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We're working on creating a specialized graphical editor for our enterprise applications. We've looked at and rejected DSLs. Ideally I'd like to have the main interface of the editor be docked like the code windows and use WPF for drawing. Can anyone point me to some documentation to get me on the right path?



UPDATE: It's beginning to look like "no." From "Document windows are created by implementing an editor. The IVsEditorFactory interface creates document windows as part of instantiating an editor. For more information, see Accessing the Editor By Using Legacy Interfaces."

Following the link to gives this this bit of advice: "You can access the Visual Studio editor from legacy interfaces. The Visual Studio SDK includes adapters known as shims, which enable these interfaces to interact with the new editor. Nevertheless, we recommend that you update your legacy code to use the new editor API. Your code will perform better and you can use new technologies such as the Windows Presentation Foundation (WPF) and the Managed Extensibility Framework (MEF)."

So, to sum up: if you want to implement an editor you have to use the legacy interfaces, but you shouldn't use the legacy interfaces because then you can't use WPF or MEF.

Seriously Microsoft, WTF?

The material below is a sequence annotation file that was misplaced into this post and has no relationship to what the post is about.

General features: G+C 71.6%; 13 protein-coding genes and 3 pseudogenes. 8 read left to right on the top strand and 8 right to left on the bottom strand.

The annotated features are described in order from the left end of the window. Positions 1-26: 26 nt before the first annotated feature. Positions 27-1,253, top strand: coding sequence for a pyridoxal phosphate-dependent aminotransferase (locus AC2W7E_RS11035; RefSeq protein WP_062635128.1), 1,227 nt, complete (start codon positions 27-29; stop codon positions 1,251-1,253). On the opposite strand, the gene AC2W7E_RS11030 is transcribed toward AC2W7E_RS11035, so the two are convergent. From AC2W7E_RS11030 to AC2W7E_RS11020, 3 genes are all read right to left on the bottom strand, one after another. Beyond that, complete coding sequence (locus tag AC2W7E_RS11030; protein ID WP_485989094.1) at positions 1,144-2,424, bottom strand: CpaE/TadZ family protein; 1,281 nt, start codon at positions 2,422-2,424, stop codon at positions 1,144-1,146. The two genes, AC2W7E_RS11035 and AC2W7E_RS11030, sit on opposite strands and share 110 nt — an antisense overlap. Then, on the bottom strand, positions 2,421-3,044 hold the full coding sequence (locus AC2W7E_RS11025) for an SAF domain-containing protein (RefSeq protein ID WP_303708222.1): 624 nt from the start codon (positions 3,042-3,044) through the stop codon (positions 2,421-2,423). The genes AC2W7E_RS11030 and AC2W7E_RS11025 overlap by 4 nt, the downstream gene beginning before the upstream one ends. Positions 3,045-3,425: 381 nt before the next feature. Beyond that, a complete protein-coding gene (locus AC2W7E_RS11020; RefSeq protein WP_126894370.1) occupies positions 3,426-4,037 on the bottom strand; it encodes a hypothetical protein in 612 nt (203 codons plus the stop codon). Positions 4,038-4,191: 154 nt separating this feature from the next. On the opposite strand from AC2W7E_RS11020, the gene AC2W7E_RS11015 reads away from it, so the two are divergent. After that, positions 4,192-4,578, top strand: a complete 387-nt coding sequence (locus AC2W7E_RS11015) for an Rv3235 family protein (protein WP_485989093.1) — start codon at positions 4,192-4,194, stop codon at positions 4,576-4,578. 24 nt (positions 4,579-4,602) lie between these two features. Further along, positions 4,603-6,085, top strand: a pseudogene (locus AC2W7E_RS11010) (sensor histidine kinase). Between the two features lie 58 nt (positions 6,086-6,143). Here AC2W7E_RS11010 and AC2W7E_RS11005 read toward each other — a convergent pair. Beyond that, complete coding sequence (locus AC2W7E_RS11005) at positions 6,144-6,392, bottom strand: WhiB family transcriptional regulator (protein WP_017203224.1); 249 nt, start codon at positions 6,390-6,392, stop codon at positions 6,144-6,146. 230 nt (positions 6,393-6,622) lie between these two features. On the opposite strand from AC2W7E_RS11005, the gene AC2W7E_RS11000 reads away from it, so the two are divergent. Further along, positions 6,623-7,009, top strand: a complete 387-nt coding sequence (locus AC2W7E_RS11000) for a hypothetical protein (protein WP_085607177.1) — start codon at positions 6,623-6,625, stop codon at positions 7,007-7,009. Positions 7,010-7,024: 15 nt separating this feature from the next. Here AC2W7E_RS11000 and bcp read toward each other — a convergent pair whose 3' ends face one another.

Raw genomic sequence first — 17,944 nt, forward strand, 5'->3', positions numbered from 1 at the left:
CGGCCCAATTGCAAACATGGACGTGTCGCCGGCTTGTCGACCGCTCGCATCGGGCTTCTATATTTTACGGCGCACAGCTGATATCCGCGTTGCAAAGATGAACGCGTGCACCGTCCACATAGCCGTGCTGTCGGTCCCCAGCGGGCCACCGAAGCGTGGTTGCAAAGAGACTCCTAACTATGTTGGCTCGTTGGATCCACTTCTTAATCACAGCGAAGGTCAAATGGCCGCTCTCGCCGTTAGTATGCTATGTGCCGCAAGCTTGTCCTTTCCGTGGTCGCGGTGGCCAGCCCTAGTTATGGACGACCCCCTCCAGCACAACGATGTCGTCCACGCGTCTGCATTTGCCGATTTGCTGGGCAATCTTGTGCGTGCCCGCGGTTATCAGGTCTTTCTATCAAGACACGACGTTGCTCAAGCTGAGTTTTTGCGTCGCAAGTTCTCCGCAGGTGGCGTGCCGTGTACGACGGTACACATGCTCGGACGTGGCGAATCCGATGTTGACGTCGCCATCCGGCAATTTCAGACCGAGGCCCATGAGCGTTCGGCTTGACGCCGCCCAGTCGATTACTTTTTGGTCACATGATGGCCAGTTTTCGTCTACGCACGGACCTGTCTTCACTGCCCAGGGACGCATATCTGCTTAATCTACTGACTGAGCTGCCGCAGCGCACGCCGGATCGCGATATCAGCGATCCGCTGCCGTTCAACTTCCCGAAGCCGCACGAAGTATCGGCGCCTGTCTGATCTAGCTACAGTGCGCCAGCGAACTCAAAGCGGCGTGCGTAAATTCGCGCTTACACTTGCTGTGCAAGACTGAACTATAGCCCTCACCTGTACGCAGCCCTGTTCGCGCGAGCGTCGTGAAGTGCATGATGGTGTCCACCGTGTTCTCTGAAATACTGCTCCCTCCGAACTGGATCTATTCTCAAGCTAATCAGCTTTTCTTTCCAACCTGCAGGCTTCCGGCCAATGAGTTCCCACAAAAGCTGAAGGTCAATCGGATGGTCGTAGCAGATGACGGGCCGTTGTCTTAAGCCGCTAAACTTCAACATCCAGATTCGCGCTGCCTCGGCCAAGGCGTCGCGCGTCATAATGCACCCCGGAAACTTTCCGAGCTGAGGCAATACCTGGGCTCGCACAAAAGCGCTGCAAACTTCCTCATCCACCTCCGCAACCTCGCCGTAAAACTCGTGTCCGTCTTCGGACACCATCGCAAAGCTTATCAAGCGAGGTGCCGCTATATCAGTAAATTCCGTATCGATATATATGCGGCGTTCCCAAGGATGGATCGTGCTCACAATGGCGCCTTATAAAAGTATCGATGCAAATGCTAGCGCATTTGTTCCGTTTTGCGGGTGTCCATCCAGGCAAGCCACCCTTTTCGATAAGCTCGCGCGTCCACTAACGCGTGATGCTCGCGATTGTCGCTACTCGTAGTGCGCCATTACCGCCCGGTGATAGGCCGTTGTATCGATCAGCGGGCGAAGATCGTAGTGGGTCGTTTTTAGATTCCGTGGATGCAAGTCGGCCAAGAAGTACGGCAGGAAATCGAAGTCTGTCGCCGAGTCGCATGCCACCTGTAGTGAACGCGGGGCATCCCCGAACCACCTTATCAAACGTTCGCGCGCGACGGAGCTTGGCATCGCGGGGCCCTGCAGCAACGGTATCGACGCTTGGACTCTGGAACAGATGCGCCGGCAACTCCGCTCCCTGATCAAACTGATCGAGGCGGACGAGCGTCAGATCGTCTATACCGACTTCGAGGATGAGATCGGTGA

UPDATE 2: Now that I have the proper names ("custom editor"), I was able to find the following topic:

I still don't see why they couldn't have included that somewhere prominent in the MSDN docs. You know, like somewhere near where they tell you that you can't use WPF if you're using the legacy interfaces.

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Related question: link –  sgnsajgon Sep 12 '13 at 16:03
Another related question with useful answers: visual-studio-how-to-write-editor-extensions-with-wpf –  sgnsajgon Sep 19 '13 at 11:59

1 Answer 1

up vote 3 down vote accepted

Creating a custom editor doesn't have to be terribly painful. Yes, a custom editor will require implementing a few interfaces, but you can still use WPF to actually create the control that is hosted in the VS document frame.

DiveDeeper's blog has some great resources for learning about creating a custom editor.

I'd recommend using a library like VSXtra to do a lot of the work for you. It will provide you with a nice base implementation of an editor factory, editor pane, package, etc. Istvan Novak writes about building a custom editor with his VSXtra library in this blog post.

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These resources are about writing designer leveraging Windows Forms, not WPF, and the question states about WPF. Furthermore, there are restrictions described in first comment of second article. –  sgnsajgon Sep 12 '13 at 15:49

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